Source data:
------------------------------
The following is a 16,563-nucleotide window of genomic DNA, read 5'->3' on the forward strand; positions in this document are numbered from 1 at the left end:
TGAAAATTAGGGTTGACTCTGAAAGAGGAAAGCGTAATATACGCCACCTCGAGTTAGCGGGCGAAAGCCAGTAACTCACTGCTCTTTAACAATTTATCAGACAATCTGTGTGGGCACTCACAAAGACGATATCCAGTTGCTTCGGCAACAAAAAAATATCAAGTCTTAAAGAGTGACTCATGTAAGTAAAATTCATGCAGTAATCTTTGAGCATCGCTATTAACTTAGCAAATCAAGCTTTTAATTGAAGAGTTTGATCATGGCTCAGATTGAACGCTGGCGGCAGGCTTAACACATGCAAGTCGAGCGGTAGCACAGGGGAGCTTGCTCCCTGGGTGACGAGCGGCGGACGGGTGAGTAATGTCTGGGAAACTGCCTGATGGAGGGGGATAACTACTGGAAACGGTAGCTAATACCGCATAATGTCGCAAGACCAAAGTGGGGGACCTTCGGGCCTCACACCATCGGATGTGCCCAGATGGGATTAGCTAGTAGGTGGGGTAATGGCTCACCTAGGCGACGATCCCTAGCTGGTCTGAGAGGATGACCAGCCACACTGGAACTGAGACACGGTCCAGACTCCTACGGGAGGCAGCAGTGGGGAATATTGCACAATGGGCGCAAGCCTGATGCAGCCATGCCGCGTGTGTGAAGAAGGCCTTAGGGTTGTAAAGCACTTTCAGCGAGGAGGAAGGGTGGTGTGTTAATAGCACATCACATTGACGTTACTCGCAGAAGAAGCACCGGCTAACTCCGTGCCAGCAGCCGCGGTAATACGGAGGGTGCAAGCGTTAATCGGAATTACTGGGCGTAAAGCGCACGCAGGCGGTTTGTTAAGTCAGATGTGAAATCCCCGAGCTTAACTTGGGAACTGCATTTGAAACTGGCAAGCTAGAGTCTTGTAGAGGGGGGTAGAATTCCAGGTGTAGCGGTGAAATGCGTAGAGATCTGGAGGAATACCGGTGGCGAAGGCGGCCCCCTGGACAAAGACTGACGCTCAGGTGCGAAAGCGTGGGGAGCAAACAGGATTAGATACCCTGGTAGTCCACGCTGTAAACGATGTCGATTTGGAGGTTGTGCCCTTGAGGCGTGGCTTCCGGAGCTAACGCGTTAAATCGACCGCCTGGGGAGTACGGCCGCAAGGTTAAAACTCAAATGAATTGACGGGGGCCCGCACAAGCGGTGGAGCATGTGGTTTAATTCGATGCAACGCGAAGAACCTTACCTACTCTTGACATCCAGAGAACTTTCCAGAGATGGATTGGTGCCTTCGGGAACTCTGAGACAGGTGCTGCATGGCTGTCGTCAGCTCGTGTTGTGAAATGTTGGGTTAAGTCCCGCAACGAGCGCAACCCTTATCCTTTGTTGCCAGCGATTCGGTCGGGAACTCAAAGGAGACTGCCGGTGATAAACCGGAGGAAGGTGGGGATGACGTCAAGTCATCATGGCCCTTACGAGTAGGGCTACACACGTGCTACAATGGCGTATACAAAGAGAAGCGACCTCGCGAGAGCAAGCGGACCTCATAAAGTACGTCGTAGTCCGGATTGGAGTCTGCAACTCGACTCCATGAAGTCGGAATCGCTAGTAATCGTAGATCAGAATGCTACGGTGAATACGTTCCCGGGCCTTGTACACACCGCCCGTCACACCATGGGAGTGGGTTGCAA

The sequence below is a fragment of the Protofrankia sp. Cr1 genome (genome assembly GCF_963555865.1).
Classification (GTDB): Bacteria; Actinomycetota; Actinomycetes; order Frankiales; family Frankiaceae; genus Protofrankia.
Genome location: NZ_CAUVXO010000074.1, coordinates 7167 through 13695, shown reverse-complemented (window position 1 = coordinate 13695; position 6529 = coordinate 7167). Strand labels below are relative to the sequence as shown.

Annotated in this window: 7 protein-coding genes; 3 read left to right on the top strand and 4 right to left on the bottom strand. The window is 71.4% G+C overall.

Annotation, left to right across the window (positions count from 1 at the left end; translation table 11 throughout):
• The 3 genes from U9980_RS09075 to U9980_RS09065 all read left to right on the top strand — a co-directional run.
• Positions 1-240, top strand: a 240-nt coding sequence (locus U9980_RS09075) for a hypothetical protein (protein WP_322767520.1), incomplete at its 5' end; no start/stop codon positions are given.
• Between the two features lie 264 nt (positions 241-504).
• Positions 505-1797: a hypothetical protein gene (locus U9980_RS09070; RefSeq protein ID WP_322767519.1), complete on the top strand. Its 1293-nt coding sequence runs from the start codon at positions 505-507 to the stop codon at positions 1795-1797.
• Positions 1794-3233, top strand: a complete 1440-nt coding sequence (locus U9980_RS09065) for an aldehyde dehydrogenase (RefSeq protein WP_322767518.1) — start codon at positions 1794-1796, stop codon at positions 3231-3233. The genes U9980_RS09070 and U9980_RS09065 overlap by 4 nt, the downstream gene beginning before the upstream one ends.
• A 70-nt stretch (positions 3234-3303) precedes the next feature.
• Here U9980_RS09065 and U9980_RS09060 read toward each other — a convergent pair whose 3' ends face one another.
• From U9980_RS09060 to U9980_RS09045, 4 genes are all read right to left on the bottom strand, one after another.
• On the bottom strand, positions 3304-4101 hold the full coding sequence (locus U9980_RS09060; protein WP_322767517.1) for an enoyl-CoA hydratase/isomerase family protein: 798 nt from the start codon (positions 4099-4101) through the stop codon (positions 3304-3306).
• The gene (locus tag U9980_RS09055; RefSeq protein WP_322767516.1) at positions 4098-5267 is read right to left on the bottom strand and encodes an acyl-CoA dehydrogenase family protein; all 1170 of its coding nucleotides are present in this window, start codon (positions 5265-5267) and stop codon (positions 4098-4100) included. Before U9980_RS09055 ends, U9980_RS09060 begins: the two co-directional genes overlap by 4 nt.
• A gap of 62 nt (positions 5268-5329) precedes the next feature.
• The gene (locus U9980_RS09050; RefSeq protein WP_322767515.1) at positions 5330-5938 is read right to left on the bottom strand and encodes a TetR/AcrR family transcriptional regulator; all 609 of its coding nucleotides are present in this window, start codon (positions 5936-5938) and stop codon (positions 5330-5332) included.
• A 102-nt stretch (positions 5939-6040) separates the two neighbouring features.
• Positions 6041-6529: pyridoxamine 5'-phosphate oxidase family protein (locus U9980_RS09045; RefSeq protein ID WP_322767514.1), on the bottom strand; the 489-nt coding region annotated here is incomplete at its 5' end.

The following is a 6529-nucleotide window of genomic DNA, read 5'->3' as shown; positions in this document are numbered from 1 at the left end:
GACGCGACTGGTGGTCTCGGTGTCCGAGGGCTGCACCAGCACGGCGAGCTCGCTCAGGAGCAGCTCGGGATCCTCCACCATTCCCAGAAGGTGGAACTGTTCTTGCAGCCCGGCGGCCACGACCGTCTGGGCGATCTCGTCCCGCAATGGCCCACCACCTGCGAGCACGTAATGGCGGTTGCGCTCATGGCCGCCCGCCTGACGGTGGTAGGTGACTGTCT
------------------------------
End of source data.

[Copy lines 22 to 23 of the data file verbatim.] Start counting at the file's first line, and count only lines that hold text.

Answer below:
The following is a 6529-nucleotide window of genomic DNA, read 5'->3' as shown; positions in this document are numbered from 1 at the left end:
GACGCGACTGGTGGTCTCGGTGTCCGAGGGCTGCACCAGCACGGCGAGCTCGCTCAGGAGCAGCTCGGGATCCTCCACCATTCCCAGAAGGTGGAACTGTTCTTGCAGCCCGGCGGCCACGACCGTCTGGGCGATCTCGTCCCGCAATGGCCCACCACCTGCGAGCACGTAATGGCGGTTGCGCTCATGGCCGCCCGCCTGACGGTGGTAGGTGACTGTCT